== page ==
St Andrews Functional Programming Group

Who are we?

We are the functional programming group at the University of St Andrews. Functional programming involves writing programs using pure functions. Unlike conventional programming (including much object-oriented programming), side-effects are completely eradicated. This allows a very clean, very high-level, very concise programming model.

Functional programs are

Quick to write.

Easy to reason about.

Easy to modify and debug.

Easy to make parallel.

Previous work at St Andrews has focused on Parallel Implementation and Functional Persistence. Our parallel implementation work uses the Glasgow Parallel Haskell dialect of the non-strict functional language Haskell that has been developed in collaboration with researchers at Glasgow, Heriot-Watt and the Open University. Work on functional persistence has been done in collaboration with researchers from UCL and Universidade da Coruña, Spain.

News and Events

The latest St Andrews Functional Programming Group posts from the School of Computer Science blog.

Bidirectional-Curious? – Dr. Conor McBride


Event details

  • When: 22nd November 2017 13:00 - 14:30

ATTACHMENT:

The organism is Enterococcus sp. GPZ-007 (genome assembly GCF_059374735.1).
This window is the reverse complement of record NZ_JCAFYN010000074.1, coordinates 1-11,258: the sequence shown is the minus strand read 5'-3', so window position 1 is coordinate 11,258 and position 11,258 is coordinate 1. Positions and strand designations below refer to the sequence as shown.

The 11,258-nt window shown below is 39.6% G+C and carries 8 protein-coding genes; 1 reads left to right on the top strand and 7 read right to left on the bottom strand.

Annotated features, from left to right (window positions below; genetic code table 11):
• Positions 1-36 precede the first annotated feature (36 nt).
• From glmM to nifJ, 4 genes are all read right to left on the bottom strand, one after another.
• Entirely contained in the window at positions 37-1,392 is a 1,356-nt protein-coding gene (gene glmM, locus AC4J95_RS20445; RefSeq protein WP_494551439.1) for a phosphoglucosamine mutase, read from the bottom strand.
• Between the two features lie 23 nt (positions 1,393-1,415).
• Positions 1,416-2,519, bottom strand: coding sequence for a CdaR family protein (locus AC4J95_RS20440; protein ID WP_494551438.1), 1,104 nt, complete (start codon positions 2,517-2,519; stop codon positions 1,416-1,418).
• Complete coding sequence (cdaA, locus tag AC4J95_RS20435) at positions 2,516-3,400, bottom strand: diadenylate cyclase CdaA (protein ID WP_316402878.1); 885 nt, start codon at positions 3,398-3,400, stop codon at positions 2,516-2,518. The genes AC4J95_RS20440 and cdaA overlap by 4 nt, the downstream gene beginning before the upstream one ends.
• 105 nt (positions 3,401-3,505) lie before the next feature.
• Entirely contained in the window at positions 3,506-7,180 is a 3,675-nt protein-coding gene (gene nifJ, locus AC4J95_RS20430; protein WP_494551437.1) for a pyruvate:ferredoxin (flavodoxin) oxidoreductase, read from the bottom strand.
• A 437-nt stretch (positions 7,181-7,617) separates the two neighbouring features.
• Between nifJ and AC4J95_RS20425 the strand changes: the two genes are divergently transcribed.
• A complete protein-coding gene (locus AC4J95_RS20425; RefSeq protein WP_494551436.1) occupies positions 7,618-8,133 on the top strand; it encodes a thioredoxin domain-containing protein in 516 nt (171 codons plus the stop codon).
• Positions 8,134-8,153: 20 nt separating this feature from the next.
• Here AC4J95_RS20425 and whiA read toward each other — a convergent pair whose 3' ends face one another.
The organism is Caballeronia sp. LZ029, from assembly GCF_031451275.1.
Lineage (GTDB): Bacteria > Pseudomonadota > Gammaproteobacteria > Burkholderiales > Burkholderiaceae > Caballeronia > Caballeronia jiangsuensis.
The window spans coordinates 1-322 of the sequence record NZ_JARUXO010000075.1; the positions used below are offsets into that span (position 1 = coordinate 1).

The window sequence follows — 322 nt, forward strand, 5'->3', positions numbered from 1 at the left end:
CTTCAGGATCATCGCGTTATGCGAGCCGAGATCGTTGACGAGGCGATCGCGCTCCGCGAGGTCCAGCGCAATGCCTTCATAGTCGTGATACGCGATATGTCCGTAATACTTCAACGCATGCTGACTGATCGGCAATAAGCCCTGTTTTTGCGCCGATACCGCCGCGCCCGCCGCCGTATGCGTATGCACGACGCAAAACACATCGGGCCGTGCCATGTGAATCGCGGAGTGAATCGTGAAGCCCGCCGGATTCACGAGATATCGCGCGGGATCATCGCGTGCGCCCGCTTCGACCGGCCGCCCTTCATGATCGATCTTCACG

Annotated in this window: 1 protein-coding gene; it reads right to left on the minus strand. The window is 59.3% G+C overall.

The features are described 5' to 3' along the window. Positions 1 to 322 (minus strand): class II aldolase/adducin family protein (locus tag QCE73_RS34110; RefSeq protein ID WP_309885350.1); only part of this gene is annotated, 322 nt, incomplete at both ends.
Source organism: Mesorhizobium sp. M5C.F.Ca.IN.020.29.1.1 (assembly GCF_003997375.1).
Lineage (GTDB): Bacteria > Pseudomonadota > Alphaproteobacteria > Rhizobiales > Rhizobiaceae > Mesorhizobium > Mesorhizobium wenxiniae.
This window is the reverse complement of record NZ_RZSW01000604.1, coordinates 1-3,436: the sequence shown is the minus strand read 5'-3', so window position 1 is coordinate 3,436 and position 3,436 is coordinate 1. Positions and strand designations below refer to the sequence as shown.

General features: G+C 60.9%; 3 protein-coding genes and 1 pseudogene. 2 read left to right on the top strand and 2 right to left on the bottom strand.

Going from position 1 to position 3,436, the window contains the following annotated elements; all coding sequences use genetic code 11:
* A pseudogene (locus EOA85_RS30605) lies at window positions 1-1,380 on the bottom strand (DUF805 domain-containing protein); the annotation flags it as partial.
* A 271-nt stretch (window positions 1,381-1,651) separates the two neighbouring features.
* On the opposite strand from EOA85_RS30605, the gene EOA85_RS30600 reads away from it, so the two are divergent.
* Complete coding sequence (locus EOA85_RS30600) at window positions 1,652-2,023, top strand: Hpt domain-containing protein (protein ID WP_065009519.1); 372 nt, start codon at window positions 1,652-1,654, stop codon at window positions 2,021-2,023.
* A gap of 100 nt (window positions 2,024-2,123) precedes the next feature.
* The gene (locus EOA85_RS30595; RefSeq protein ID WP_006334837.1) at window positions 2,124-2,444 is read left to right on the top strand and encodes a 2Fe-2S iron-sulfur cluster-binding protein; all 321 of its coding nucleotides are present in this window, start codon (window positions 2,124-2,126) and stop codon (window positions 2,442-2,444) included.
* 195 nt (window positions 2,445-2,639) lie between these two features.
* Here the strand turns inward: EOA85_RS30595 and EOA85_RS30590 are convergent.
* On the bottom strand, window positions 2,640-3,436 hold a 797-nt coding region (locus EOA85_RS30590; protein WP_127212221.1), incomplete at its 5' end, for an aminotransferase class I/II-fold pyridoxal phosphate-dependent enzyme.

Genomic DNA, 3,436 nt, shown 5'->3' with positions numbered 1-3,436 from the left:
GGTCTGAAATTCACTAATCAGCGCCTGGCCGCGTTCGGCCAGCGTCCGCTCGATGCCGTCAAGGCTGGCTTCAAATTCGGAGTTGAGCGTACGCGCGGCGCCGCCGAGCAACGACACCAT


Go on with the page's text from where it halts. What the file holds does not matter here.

• Where: Cole 1.33b
  • Format: Talk

Type systems are often presented in a declarative style, but with an emphasis on ensuring that there is some sort of type synthesis algorithm. Since Pierce and Turner’s “Local Type Inference” system, however, there has been a small but growing alternative: bidirectional typing, where types are synthesized for variables and elimination forms, but must always be proposed in advance for introduction forms and checked. You can still get away without any type annotations, as long as you write only normal forms. But where’s the fun in that? If you want to write terms that compute, you need to write type annotations at exactly the point where an introduction form collides with its elimination form, showing exactly the type at which computation is happening.

For type systems with some sorts of value dependency, the bidirectional approach seriously cuts down on the amount of annotation required in terms, needed only to achieve type synthesis. We have a real opportunity to reduce clutter and also to give a clearer account of the connections between types and computation.

But it doesn’t stop there. A disciplined approach to the construction of bidirectional type systems makes it easier to get their metatheory right. I’ll show this by reconstructing Martin-Löf’s 1971 type theory (the inconsistent one) in a bidirectional style and show why it has type
preservation, even without normalization.


PhD viva success: Adam Barwell


Congratulations to Adam Barwell, who successfully defended his thesis yesterday. Adam’s thesis was supervised by Professor Kevin Hammond. He is pictured with second supervisor Dr Christopher Brown, Internal examiner Dr Susmit Sarkar and external examiner Professor Susan Eisenbach from Imperial College, London.